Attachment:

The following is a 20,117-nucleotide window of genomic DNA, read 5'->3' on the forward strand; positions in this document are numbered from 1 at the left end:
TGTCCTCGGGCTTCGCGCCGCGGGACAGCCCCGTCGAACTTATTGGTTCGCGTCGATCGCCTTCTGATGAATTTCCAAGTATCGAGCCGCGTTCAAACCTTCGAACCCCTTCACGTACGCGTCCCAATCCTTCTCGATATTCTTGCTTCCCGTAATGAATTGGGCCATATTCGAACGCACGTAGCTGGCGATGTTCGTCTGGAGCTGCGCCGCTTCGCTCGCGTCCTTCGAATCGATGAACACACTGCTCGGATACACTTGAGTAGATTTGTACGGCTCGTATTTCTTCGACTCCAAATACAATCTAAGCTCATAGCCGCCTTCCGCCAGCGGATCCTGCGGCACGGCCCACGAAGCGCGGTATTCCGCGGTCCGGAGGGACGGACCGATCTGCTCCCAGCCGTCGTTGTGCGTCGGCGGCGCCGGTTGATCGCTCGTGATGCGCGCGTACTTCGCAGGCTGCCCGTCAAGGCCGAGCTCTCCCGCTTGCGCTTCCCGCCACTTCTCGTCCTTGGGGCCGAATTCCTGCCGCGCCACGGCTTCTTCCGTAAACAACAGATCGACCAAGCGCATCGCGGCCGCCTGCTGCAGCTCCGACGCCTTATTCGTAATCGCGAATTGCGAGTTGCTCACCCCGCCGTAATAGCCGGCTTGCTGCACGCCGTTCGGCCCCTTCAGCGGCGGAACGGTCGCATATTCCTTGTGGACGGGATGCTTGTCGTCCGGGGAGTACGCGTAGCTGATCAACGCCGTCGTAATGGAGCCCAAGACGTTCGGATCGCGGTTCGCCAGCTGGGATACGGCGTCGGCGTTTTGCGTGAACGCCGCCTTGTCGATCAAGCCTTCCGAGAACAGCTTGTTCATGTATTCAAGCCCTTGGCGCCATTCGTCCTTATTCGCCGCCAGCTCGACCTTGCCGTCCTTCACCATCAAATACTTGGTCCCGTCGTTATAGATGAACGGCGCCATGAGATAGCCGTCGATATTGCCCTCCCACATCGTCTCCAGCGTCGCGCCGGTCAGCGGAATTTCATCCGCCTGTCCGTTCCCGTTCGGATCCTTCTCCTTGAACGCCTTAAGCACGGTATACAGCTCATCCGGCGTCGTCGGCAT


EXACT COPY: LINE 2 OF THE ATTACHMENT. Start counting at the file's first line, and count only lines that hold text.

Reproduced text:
TGTCCTCGGGCTTCGCGCCGCGGGACAGCCCCGTCGAACTTATTGGTTCGCGTCGATCGCCTTCTGATGAATTTCCAAGTATCGAGCCGCGTTCAAACCTTCGAACCCCTTCACGTACGCGTCCCAATCCTTCTCGATATTCTTGCTTCCCGTAATGAATTGGGCCATATTCGAACGCACGTAGCTGGCGATGTTCGTCTGGAGCTGCGCCGCTTCGCTCGCGTCCTTCGAATCGATGAACACACTGCTCGGATACACTTGAGTAGATTTGTACGGCTCGTATTTCTTCGACTCCAAATACAATCTAAGCTCATAGCCGCCTTCCGCCAGCGGATCCTGCGGCACGGCCCACGAAGCGCGGTATTCCGCGGTCCGGAGGGACGGACCGATCTGCTCCCAGCCGTCGTTGTGCGTCGGCGGCGCCGGTTGATCGCTCGTGATGCGCGCGTACTTCGCAGGCTGCCCGTCAAGGCCGAGCTCTCCCGCTTGCGCTTCCCGCCACTTCTCGTCCTTGGGGCCGAATTCCTGCCGCGCCACGGCTTCTTCCGTAAACAACAGATCGACCAAGCGCATCGCGGCCGCCTGCTGCAGCTCCGACGCCTTATTCGTAATCGCGAATTGCGAGTTGCTCACCCCGCCGTAATAGCCGGCTTGCTGCACGCCGTTCGGCCCCTTCAGCGGCGGAACGGTCGCATATTCCTTGTGGACGGGATGCTTGTCGTCCGGGGAGTACGCGTAGCTGATCAACGCCGTCGTAATGGAGCCCAAGACGTTCGGATCGCGGTTCGCCAGCTGGGATACGGCGTCGGCGTTTTGCGTGAACGCCGCCTTGTCGATCAAGCCTTCCGAGAACAGCTTGTTCATGTATTCAAGCCCTTGGCGCCATTCGTCCTTATTCGCCGCCAGCTCGACCTTGCCGTCCTTCACCATCAAATACTTGGTCCCGTCGTTATAGATGAACGGCGCCATGAGATAGCCGTCGATATTGCCCTCCCACATCGTCTCCAGCGTCGCGCCGGTCAGCGGAATTTCATCCGCCTGTCCGTTCCCGTTCGGATCCTTCTCCTTGAACGCCTTAAGCACGGTATACAGCTCATCCGGCGTCGTCGGCAT